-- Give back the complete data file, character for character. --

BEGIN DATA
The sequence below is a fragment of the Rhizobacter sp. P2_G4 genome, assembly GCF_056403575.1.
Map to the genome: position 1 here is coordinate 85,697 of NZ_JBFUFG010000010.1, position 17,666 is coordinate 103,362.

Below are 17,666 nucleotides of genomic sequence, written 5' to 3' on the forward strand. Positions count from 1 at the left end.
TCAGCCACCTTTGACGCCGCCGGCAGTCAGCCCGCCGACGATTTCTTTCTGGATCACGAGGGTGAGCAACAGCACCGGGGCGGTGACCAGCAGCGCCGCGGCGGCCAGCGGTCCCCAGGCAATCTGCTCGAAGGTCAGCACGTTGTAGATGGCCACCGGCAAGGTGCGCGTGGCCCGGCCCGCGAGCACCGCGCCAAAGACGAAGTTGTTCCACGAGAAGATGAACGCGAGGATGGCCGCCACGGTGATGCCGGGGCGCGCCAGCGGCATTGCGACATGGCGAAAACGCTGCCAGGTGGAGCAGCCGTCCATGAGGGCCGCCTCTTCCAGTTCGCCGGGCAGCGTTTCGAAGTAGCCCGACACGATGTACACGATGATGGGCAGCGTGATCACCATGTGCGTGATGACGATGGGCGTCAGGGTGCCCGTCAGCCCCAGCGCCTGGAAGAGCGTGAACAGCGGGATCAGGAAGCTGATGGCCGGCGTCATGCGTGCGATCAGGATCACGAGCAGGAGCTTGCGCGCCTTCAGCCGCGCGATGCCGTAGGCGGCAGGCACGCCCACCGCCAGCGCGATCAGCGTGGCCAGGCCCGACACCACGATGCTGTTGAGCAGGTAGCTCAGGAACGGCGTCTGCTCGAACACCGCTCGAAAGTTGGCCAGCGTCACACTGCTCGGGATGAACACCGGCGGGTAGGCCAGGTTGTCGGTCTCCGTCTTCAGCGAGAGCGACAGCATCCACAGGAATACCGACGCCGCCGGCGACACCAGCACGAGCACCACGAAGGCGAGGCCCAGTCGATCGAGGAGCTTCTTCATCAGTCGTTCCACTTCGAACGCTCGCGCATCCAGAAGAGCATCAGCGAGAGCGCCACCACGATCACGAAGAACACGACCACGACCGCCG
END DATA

The sequence below is a fragment of the Rhizobacter sp. P2_G4 genome, assembly GCF_056403575.1.
Map to the genome: position 1 here is coordinate 85,697 of NZ_JBFUFG010000010.1, position 17,666 is coordinate 103,362.

Below are 17,666 nucleotides of genomic sequence, written 5' to 3' on the forward strand. Positions count from 1 at the left end.
TCAGCCACCTTTGACGCCGCCGGCAGTCAGCCCGCCGACGATTTCTTTCTGGATCACGAGGGTGAGCAACAGCACCGGGGCGGTGACCAGCAGCGCCGCGGCGGCCAGCGGTCCCCAGGCAATCTGCTCGAAGGTCAGCACGTTGTAGATGGCCACCGGCAAGGTGCGCGTGGCCCGGCCCGCGAGCACCGCGCCAAAGACGAAGTTGTTCCACGAGAAGATGAACGCGAGGATGGCCGCCACGGTGATGCCGGGGCGCGCCAGCGGCATTGCGACATGGCGAAAACGCTGCCAGGTGGAGCAGCCGTCCATGAGGGCCGCCTCTTCCAGTTCGCCGGGCAGCGTTTCGAAGTAGCCCGACACGATGTACACGATGATGGGCAGCGTGATCACCATGTGCGTGATGACGATGGGCGTCAGGGTGCCCGTCAGCCCCAGCGCCTGGAAGAGCGTGAACAGCGGGATCAGGAAGCTGATGGCCGGCGTCATGCGTGCGATCAGGATCACGAGCAGGAGCTTGCGCGCCTTCAGCCGCGCGATGCCGTAGGCGGCAGGCACGCCCACCGCCAGCGCGATCAGCGTGGCCAGGCCCGACACCACGATGCTGTTGAGCAGGTAGCTCAGGAACGGCGTCTGCTCGAACACCGCTCGAAAGTTGGCCAGCGTCACACTGCTCGGGATGAACACCGGCGGGTAGGCCAGGTTGTCGGTCTCCGTCTTCAGCGAGAGCGACAGCATCCACAGGAATACCGACGCCGCCGGCGACACCAGCACGAGCACCACGAAGGCGAGGCCCAGTCGATCGAGGAGCTTCTTCATCAGTCGTTCCACTTCGAACGCTCGCGCATCCAGAAGAGCATCAGCGAGAGCGCCACCACGATCACGAAGAACACGACCACGACCGCCG